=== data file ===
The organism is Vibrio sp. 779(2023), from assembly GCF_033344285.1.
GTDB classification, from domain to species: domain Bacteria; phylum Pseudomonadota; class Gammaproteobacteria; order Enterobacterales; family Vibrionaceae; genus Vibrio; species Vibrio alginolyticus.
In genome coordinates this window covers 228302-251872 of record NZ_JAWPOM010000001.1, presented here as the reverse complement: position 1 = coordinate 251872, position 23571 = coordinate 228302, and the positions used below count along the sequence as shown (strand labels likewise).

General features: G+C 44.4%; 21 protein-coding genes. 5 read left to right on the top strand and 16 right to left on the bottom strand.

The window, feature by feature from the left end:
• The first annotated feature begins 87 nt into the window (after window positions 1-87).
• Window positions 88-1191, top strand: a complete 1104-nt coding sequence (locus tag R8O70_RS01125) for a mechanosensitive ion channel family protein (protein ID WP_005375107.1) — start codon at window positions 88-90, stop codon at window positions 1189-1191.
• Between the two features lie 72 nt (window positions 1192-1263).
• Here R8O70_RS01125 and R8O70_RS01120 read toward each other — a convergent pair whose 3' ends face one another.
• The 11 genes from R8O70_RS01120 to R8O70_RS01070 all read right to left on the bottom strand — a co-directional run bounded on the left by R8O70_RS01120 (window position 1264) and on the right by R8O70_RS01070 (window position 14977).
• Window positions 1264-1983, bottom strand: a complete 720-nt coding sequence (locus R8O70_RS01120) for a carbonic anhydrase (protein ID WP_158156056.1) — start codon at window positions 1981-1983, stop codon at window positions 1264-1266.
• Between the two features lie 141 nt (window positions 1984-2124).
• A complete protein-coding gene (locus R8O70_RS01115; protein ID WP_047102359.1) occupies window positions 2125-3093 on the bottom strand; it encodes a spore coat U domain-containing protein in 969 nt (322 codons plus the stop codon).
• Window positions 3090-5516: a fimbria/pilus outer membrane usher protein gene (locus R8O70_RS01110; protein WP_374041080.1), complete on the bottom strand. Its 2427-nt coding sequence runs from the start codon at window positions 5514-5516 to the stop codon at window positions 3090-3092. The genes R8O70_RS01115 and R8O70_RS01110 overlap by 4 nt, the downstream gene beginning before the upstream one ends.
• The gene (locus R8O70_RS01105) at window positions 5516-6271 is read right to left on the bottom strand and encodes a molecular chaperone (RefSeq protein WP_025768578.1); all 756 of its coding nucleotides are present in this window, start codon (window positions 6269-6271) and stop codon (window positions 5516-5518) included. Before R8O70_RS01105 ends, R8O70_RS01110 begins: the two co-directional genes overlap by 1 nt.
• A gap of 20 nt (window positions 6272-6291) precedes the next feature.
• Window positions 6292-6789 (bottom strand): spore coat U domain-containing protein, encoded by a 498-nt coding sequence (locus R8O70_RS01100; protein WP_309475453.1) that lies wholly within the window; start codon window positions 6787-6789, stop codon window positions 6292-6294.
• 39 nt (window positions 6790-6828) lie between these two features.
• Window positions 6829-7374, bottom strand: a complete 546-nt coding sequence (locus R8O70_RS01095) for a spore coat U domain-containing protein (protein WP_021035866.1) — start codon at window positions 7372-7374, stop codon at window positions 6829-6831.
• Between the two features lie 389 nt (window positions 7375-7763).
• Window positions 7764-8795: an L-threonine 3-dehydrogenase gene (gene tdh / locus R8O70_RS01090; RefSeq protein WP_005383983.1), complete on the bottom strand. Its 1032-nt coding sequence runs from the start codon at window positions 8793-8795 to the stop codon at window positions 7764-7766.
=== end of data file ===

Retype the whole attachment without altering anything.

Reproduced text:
The organism is Vibrio sp. 779(2023), from assembly GCF_033344285.1.
GTDB classification, from domain to species: domain Bacteria; phylum Pseudomonadota; class Gammaproteobacteria; order Enterobacterales; family Vibrionaceae; genus Vibrio; species Vibrio alginolyticus.
In genome coordinates this window covers 228302-251872 of record NZ_JAWPOM010000001.1, presented here as the reverse complement: position 1 = coordinate 251872, position 23571 = coordinate 228302, and the positions used below count along the sequence as shown (strand labels likewise).

General features: G+C 44.4%; 21 protein-coding genes. 5 read left to right on the top strand and 16 right to left on the bottom strand.

The window, feature by feature from the left end:
• The first annotated feature begins 87 nt into the window (after window positions 1-87).
• Window positions 88-1191, top strand: a complete 1104-nt coding sequence (locus tag R8O70_RS01125) for a mechanosensitive ion channel family protein (protein ID WP_005375107.1) — start codon at window positions 88-90, stop codon at window positions 1189-1191.
• Between the two features lie 72 nt (window positions 1192-1263).
• Here R8O70_RS01125 and R8O70_RS01120 read toward each other — a convergent pair whose 3' ends face one another.
• The 11 genes from R8O70_RS01120 to R8O70_RS01070 all read right to left on the bottom strand — a co-directional run bounded on the left by R8O70_RS01120 (window position 1264) and on the right by R8O70_RS01070 (window position 14977).
• Window positions 1264-1983, bottom strand: a complete 720-nt coding sequence (locus R8O70_RS01120) for a carbonic anhydrase (protein ID WP_158156056.1) — start codon at window positions 1981-1983, stop codon at window positions 1264-1266.
• Between the two features lie 141 nt (window positions 1984-2124).
• A complete protein-coding gene (locus R8O70_RS01115; protein ID WP_047102359.1) occupies window positions 2125-3093 on the bottom strand; it encodes a spore coat U domain-containing protein in 969 nt (322 codons plus the stop codon).
• Window positions 3090-5516: a fimbria/pilus outer membrane usher protein gene (locus R8O70_RS01110; protein WP_374041080.1), complete on the bottom strand. Its 2427-nt coding sequence runs from the start codon at window positions 5514-5516 to the stop codon at window positions 3090-3092. The genes R8O70_RS01115 and R8O70_RS01110 overlap by 4 nt, the downstream gene beginning before the upstream one ends.
• The gene (locus R8O70_RS01105) at window positions 5516-6271 is read right to left on the bottom strand and encodes a molecular chaperone (RefSeq protein WP_025768578.1); all 756 of its coding nucleotides are present in this window, start codon (window positions 6269-6271) and stop codon (window positions 5516-5518) included. Before R8O70_RS01105 ends, R8O70_RS01110 begins: the two co-directional genes overlap by 1 nt.
• A gap of 20 nt (window positions 6272-6291) precedes the next feature.
• Window positions 6292-6789 (bottom strand): spore coat U domain-containing protein, encoded by a 498-nt coding sequence (locus R8O70_RS01100; protein WP_309475453.1) that lies wholly within the window; start codon window positions 6787-6789, stop codon window positions 6292-6294.
• 39 nt (window positions 6790-6828) lie between these two features.
• Window positions 6829-7374, bottom strand: a complete 546-nt coding sequence (locus R8O70_RS01095) for a spore coat U domain-containing protein (protein WP_021035866.1) — start codon at window positions 7372-7374, stop codon at window positions 6829-6831.
• Between the two features lie 389 nt (window positions 7375-7763).
• Window positions 7764-8795: an L-threonine 3-dehydrogenase gene (gene tdh / locus R8O70_RS01090; RefSeq protein WP_005383983.1), complete on the bottom strand. Its 1032-nt coding sequence runs from the start codon at window positions 8793-8795 to the stop codon at window positions 7764-7766.